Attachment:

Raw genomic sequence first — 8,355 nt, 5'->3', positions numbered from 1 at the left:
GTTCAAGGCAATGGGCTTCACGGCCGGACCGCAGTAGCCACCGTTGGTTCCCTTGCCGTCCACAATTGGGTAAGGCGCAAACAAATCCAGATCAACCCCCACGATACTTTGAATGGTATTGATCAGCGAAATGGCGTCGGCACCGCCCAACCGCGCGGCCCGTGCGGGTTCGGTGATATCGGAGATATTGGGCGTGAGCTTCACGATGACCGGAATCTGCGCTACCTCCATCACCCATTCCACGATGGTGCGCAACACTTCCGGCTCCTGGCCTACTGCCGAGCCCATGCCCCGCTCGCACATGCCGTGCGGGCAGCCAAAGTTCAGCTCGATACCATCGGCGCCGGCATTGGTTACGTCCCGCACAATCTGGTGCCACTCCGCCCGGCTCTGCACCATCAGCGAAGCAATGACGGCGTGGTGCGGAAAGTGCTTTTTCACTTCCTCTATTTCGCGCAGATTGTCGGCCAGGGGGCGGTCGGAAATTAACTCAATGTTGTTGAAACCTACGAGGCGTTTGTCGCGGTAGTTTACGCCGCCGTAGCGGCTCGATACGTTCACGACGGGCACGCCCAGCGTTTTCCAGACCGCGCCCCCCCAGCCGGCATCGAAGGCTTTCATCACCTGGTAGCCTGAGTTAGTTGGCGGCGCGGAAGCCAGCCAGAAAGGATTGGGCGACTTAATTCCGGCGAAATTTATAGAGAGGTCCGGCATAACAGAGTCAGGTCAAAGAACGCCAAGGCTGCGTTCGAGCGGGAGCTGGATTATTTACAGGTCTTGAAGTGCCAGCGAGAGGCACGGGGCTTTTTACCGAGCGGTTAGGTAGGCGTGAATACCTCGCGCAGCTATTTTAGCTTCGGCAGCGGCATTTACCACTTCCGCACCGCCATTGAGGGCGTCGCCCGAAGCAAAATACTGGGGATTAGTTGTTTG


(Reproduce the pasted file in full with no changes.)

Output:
Raw genomic sequence first — 8,355 nt, 5'->3', positions numbered from 1 at the left:
GTTCAAGGCAATGGGCTTCACGGCCGGACCGCAGTAGCCACCGTTGGTTCCCTTGCCGTCCACAATTGGGTAAGGCGCAAACAAATCCAGATCAACCCCCACGATACTTTGAATGGTATTGATCAGCGAAATGGCGTCGGCACCGCCCAACCGCGCGGCCCGTGCGGGTTCGGTGATATCGGAGATATTGGGCGTGAGCTTCACGATGACCGGAATCTGCGCTACCTCCATCACCCATTCCACGATGGTGCGCAACACTTCCGGCTCCTGGCCTACTGCCGAGCCCATGCCCCGCTCGCACATGCCGTGCGGGCAGCCAAAGTTCAGCTCGATACCATCGGCGCCGGCATTGGTTACGTCCCGCACAATCTGGTGCCACTCCGCCCGGCTCTGCACCATCAGCGAAGCAATGACGGCGTGGTGCGGAAAGTGCTTTTTCACTTCCTCTATTTCGCGCAGATTGTCGGCCAGGGGGCGGTCGGAAATTAACTCAATGTTGTTGAAACCTACGAGGCGTTTGTCGCGGTAGTTTACGCCGCCGTAGCGGCTCGATACGTTCACGACGGGCACGCCCAGCGTTTTCCAGACCGCGCCCCCCCAGCCGGCATCGAAGGCTTTCATCACCTGGTAGCCTGAGTTAGTTGGCGGCGCGGAAGCCAGCCAGAAAGGATTGGGCGACTTAATTCCGGCGAAATTTATAGAGAGGTCCGGCATAACAGAGTCAGGTCAAAGAACGCCAAGGCTGCGTTCGAGCGGGAGCTGGATTATTTACAGGTCTTGAAGTGCCAGCGAGAGGCACGGGGCTTTTTACCGAGCGGTTAGGTAGGCGTGAATACCTCGCGCAGCTATTTTAGCTTCGGCAGCGGCATTTACCACTTCCGCACCGCCATTGAGGGCGTCGCCCGAAGCAAAATACTGGGGATTAGTTGTTTG